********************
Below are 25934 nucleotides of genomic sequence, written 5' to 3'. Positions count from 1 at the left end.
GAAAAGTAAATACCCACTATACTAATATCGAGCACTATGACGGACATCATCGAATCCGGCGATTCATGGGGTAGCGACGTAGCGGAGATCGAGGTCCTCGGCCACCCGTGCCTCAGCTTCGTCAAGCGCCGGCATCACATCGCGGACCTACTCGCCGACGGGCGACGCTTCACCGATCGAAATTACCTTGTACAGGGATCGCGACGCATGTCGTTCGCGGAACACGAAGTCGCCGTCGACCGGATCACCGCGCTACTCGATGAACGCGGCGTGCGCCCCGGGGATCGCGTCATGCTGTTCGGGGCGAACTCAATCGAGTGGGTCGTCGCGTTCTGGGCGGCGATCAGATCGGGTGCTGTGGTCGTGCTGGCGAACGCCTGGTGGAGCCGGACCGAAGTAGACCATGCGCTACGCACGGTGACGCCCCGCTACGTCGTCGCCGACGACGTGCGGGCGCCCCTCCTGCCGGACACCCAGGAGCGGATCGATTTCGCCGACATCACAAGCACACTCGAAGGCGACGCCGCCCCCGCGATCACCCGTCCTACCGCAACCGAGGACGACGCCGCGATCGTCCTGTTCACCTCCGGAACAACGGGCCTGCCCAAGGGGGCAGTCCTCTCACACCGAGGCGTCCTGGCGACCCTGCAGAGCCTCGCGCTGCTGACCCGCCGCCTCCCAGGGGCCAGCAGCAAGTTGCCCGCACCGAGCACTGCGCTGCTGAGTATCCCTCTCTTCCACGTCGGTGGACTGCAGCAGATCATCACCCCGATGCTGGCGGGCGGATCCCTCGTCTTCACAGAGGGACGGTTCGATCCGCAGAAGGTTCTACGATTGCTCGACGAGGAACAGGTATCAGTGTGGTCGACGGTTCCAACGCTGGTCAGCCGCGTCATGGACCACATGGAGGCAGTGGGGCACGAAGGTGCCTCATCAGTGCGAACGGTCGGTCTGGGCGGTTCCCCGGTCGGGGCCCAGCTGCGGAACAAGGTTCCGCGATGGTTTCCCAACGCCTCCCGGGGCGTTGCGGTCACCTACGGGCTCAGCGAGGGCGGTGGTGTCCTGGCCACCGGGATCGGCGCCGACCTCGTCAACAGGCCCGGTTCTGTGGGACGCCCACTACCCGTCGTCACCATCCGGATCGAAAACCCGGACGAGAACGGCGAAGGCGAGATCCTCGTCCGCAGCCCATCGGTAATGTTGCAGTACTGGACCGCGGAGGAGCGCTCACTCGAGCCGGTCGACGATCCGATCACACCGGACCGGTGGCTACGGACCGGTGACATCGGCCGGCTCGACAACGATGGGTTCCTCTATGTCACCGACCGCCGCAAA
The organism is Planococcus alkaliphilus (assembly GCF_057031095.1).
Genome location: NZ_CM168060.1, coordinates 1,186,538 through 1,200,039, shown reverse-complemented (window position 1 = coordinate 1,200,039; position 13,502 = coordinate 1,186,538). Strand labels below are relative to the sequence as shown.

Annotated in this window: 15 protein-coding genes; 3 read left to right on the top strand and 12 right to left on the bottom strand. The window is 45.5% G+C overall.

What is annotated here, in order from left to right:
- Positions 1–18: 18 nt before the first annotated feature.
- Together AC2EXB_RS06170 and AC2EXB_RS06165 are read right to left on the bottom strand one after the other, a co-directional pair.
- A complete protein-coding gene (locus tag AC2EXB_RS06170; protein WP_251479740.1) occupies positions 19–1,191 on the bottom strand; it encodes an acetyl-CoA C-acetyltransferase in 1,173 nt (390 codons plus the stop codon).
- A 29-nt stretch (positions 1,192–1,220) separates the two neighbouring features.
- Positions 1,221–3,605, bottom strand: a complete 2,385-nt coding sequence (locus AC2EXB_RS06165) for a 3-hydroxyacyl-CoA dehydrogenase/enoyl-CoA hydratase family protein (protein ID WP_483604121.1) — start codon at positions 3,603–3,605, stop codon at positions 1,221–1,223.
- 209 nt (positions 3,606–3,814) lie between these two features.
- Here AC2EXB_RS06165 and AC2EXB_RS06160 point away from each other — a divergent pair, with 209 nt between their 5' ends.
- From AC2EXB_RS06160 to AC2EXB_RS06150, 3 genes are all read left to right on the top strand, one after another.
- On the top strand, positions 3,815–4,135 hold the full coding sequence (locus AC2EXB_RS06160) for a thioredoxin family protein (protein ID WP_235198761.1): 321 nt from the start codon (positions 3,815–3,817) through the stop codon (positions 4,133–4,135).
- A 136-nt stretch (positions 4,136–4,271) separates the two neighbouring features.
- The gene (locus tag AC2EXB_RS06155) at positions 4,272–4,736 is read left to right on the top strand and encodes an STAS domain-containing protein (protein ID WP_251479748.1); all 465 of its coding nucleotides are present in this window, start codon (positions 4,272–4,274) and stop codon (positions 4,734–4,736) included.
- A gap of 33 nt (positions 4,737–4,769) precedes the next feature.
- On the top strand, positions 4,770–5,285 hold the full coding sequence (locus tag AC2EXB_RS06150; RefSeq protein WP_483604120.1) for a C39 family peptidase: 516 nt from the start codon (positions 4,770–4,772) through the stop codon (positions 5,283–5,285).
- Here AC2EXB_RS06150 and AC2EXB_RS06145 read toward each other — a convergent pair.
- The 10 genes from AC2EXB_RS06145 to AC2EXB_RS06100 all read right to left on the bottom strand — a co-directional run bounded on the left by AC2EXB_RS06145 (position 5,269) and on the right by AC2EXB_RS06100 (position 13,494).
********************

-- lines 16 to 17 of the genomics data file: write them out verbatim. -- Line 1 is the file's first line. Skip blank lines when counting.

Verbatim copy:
- A 136-nt stretch (positions 4,136–4,271) separates the two neighbouring features.
- The gene (locus tag AC2EXB_RS06155) at positions 4,272–4,736 is read left to right on the top strand and encodes an STAS domain-containing protein (protein ID WP_251479748.1); all 465 of its coding nucleotides are present in this window, start codon (positions 4,272–4,274) and stop codon (positions 4,734–4,736) included.